Print this Page
Case Basics
Docket No. 
Milavetz, Gallop & Milavetz, P.A., et al.
United States
No. 08-1125, United States v. Milavetz
(for petitioners in No. 08–1119 and respondents in No. 08–1225)
(Assistant to the Solicitor General, Department of Justice, for respondent in No. 08–1119 and petitioner in No. 08–1225)
Facts of the Case 

In 2005, the Bankruptcy Abuse Prevention and Consumer Protection Act (BAPCPA) was signed into law. In part, it added a new term to the Bankruptcy Code ("Code"), "debt relief agency," and both restricted and proscribed actions by those groups falling under the definition. Subsequently, a Minnesota bankruptcy law firm sought a declaratory judgment against the United States, arguing that the BAPCPA did not apply to attorneys and law firms, and was unconstitutional as it applied to attorneys. The federal district court agreed and issued an order declaring that attorneys in the District of Minnesota were excluded from the Code's definition of "debt relief agency" and that the challenged provisions of the Code were unconstitutional as they applied to attorneys in the District of Minnesota.

On appeal, the U.S. Court of Appeals for the Eight Circuit held that attorneys who provide "bankruptcy assistance" were included within the BAPCPA's definition of "debt relief agency." However, it also held that BAPCPA provisions that prohibited a debt relief agency from advising clients to incur debt in contemplation of bankruptcy was overbroad, and thus unconstitutional.


1) Did the Eight Circuit's interpretation of attorneys as "debt relief agencies" contradict the plain meaning of the BAPCPA?

2) Does the BAPCA constitute a broad, content-based restriction on attorney- client communications that is not adequately tailored to constrain only speech the government has a substantial interest in restricting; and, thus violates the First Amendment?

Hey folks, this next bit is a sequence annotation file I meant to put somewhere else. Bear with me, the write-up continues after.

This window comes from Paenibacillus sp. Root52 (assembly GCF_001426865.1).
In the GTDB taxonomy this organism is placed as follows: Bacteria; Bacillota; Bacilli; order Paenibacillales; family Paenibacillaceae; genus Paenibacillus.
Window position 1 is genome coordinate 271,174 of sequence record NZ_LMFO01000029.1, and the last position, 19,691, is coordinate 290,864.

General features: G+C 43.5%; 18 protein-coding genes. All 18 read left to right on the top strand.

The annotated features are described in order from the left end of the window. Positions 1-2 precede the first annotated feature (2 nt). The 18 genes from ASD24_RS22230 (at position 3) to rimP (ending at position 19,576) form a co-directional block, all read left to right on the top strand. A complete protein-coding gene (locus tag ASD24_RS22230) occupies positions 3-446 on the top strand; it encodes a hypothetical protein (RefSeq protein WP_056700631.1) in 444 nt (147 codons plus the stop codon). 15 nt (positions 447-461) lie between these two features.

3) Does the BAPCPA, as applied to attorneys, restrict commercial speech by requiring mandatory disclosures in advertisements, and thus violate First Amendment free speech rights?

Decision: 9 votes for both parties, 0 vote(s) against
Legal provision: Bankruptcy Abuse Prevention and Consumer Protection Act of 2005

No. No. No. With Justice Sonia Sotamayor writing for the majority, the Supreme Court held that attorneys who provide bankruptcy assistance to assisted persons are debt relief agencies under the BAPCPA. The Court further held that § 526(a)(4) of the BAPCPA is not an overly broad, content based restriction on attorney-client communications. Rather, the Court reasoned that it merely prohibits a debt relief agency only from advising a debtor to incur more debt because the debtor is filing for bankruptcy. Lastly, the Court held that § 528's disclosure requirements are valid as applied to Mr. Milavetz. The Court reasoned that the disclosure requirements do not act as an affirmative limitation on speech and are reasonably related to the government's interest in preventing consumer deception.

Justice Antonin Scalia wrote a separate opinion, concurring in part and concurring in the judgment. He disagreed with the majority's use of the BAPCPA's legislative history arguing that "legislative history is irrelevant when the statutory text is clear." Justice Clarence Thomas also concurred in part and concurred in the judgment. He noted his skepticism with Zauderer and its progeny, cases at the heart of the majority's reasoning. Justice Thomas wondered whether these precedents provide sufficient First Amendment protection against government-mandated disclosure requirements.

Cite this Page
MILAVETZ, GALLOP & MILAVETZ, P.A. v. UNITED STATES. The Oyez Project at IIT Chicago-Kent College of Law. 25 August 2015. <>.
MILAVETZ, GALLOP & MILAVETZ, P.A. v. UNITED STATES, The Oyez Project at IIT Chicago-Kent College of Law, (last visited August 25, 2015).
"MILAVETZ, GALLOP & MILAVETZ, P.A. v. UNITED STATES," The Oyez Project at IIT Chicago-Kent College of Law, accessed August 25, 2015,